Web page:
The Nikon D7500 is one of the best advanced DSLR cameras and with the right lenses, perfect for all types of photography. It’s got a 24 megapixel DX sensor, 8fps burst mode, ISO that expands up to 1,638,400 and 4K video in crop mode.
It can do it all. However, the image quality depends far more on the lenses than the camera! You already got the Nikon D7500, now it’s time to invest and learn about lenses.
Which Lens to Buy?
It’s quite easy to get lost with such a large selection of lenses, which is why we focused on only the best in terms of image quality, sharpness, value of money and usability.
Everything you’ll see on our list below is perfect if you want to get the most for your money.
13 Best lenses for the Nikon D7500:
We cover these lenses in depth below, but in case you’re looking for full specifications and reviews, here’s an organized list. Prime and zoom lenses, from widest to longest.
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Because the D7500 is DX camera, it can accept both DX and FX lenses (FX stands for full frame) so you don’t have to worry about a lens not fitting.
The D7500 also has an AF motor built-in unlike cheaper Nikon DSLRs, so you can use older lenses without the AF motor and still get auto focus.
Best Lenses for Portraits, Weddings, Low Light and General Photography
If you want to shoot in low light, or want to make your background blurry, you’ll want one of these lenses.
Because of their big aperture and high image quality, they’re used by all sorts of professional photographers. That includes weddings, portraits, concerts, journalism, you name it.
They are also cheaper, smaller and lighter than almost any zoom out there. In return you lose zoom, but these are common focal lengths (from 24 to 85mm) so unless you shoot extreme bird wildlife, these ranges are perfect for most photography situations. You can almost always move as well, which forces you to think more about your composition.
1. Nikon 35mm f/1.8G AF-S DX
The Nikon 35mm f/1.8G is the most affordable Nikon prime lens, offers superb image quality and fast auto focus. If you’re looking to buy your first lens after the kit 18-55mm/18-140mm, you’ll be amazed by the quality as prime lenses are top notch!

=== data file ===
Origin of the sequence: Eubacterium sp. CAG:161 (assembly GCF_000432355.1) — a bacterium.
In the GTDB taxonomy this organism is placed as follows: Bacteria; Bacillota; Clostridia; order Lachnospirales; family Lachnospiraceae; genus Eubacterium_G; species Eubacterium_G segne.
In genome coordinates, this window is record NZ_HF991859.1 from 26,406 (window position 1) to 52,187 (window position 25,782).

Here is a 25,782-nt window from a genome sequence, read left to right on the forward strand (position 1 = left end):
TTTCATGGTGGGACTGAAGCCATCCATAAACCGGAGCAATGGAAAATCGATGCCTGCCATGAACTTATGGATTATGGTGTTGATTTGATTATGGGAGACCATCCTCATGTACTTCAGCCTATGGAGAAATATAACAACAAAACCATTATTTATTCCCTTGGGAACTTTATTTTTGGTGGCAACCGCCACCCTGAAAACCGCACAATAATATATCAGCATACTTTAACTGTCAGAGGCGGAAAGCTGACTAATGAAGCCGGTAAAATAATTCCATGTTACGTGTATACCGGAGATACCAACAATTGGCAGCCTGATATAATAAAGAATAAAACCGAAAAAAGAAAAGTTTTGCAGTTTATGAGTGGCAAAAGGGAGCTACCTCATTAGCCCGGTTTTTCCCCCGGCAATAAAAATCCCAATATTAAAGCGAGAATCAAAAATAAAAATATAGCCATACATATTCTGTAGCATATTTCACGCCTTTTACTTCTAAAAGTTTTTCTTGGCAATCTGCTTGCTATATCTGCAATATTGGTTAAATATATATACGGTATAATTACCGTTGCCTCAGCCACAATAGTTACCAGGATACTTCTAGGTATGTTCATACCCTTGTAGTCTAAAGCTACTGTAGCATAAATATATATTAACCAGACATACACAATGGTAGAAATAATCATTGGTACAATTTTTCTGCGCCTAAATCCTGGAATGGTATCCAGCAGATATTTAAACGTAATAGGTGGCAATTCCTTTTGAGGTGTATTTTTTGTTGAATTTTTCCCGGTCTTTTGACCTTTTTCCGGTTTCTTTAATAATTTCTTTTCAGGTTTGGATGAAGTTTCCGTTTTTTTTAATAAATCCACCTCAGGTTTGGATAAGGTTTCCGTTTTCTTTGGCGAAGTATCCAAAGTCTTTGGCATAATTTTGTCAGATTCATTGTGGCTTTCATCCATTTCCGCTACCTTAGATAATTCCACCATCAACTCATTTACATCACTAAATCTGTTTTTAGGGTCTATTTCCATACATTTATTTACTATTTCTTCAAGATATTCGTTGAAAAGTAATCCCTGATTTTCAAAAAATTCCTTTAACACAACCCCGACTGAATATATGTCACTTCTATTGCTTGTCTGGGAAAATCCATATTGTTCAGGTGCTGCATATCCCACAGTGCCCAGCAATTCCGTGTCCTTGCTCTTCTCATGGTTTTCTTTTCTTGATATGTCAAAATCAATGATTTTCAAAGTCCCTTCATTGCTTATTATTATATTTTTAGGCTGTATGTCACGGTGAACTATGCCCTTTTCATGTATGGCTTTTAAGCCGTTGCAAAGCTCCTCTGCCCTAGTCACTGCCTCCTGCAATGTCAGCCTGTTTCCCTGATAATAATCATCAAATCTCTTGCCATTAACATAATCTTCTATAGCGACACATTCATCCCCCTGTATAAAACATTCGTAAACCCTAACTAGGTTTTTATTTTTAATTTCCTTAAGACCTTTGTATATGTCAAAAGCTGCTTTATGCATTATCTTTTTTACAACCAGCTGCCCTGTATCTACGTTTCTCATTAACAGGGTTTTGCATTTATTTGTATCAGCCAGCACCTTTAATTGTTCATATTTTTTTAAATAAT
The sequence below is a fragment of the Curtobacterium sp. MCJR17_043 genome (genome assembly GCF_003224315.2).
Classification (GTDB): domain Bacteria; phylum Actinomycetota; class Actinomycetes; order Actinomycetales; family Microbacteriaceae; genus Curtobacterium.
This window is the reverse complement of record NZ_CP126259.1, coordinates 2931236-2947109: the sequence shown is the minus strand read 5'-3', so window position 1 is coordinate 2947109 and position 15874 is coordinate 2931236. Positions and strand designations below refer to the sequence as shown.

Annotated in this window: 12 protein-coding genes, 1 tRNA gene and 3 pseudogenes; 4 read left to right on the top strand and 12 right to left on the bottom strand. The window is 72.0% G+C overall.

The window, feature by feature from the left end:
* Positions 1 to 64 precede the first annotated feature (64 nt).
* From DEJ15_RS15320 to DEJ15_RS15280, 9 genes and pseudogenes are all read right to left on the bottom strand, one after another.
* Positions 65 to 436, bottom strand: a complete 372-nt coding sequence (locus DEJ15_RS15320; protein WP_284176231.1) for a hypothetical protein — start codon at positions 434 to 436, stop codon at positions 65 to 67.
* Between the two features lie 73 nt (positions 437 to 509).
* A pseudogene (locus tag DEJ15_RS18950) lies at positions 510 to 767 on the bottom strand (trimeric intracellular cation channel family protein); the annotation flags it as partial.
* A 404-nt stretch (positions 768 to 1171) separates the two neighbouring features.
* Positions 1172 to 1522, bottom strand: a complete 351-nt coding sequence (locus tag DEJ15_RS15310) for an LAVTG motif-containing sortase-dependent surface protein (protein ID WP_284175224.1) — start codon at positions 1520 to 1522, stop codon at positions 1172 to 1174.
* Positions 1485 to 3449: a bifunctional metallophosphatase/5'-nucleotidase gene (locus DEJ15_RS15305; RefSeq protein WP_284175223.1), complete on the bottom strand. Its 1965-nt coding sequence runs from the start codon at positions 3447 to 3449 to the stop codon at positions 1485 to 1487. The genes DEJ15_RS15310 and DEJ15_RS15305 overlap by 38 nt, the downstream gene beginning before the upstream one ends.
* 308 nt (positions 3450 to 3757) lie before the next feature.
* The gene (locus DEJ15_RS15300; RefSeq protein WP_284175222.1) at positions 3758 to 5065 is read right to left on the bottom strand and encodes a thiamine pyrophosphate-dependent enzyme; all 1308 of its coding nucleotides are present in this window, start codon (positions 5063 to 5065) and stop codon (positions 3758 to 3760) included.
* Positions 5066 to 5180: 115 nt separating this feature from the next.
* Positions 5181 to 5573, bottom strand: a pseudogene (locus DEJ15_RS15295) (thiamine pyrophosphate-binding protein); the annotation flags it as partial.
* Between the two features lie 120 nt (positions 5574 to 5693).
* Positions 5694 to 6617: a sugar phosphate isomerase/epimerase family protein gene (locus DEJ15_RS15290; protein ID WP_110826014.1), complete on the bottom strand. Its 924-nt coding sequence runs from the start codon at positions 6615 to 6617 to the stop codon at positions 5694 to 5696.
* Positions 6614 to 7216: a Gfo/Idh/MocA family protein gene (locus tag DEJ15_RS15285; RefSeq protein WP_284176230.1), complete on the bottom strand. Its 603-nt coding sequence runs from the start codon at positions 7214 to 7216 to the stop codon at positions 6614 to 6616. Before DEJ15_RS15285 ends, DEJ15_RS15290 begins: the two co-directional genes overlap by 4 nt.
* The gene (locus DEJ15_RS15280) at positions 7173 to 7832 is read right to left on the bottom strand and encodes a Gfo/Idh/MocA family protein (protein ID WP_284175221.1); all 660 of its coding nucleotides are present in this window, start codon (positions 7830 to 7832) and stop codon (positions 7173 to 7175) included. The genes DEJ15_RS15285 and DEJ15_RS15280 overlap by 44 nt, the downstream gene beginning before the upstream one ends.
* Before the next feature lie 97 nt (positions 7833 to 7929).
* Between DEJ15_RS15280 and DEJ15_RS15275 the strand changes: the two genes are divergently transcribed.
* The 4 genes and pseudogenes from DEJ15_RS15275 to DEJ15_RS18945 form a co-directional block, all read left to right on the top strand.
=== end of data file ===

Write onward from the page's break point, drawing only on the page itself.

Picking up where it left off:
Thanks to aperture f/1.8 it will make your portrait shots look more professional due to the shallow depth of field and lovely bokeh. Colors and sharpness are also really good for a lens this price. It’s a perfect choice for a whole lot of different styles, from night time, portraits, kids and pets running, nature to traveling and wedding photography.
For everyday photography, both indoors and outdoors, this is a fantastic choice as well due to its large aperture selection and standard view angle. We tried hard to come up with something negative, but at this price the performance is great.
2. Nikon 50mm f/1.8G AF-S
Right after the lens above, the Nikon 50mm f/1.8G is our second favorite prime for both newcomers to photography and more advanced users looking for quality in a lightweight lens.
If you often find yourself using the 18-55mm lens more or less near 50mm, this lens was made for you. Not only is quality years ahead of the kit zoom, it also focuses faster and lets you go all the way to f/1.8! Their prices are almost identical, yet we recommend you to go with the 50mm if you prefer a little bit tighter shots (15mm difference between the two lenses) and want slightly better looking bokeh.
This is really like the 35mm above but with slightly longer view. If you can’t make the decision, the 50mm is a little bit more appropriate for closer portraits, concerts and weddings, but even the 35mm can do those things just fine.
3. Nikon 85mm f/1.8G AF-S
We’ll keep it simple. If you’re into wedding, concert, portrait or night time photography, get the Nikon 85mm f/1.8G AF-S and you’ll never look back.
Why? It’s the focal length, there’s just something magical about 85mm for shots of people. Then there’s the awesome bokeh with fast f/1.8 aperture and sharp results. It’s more expensive but definitely worth it if you’re looking for that one lens to take your shots to the next level.
Because it’s noticeably longer, it’s not as good for street, indoor birthday and walk-around purposes, but is ideal if you can’t always be close to your subject. On a full frame camera it might still be acceptable for super tight spaces, but since the D7500 has a DX sensor, you should go with any of the lenses above if you want to capture subjects that are really close to you.
Best Lenses for Wildlife, Sports, Birds and Action Photography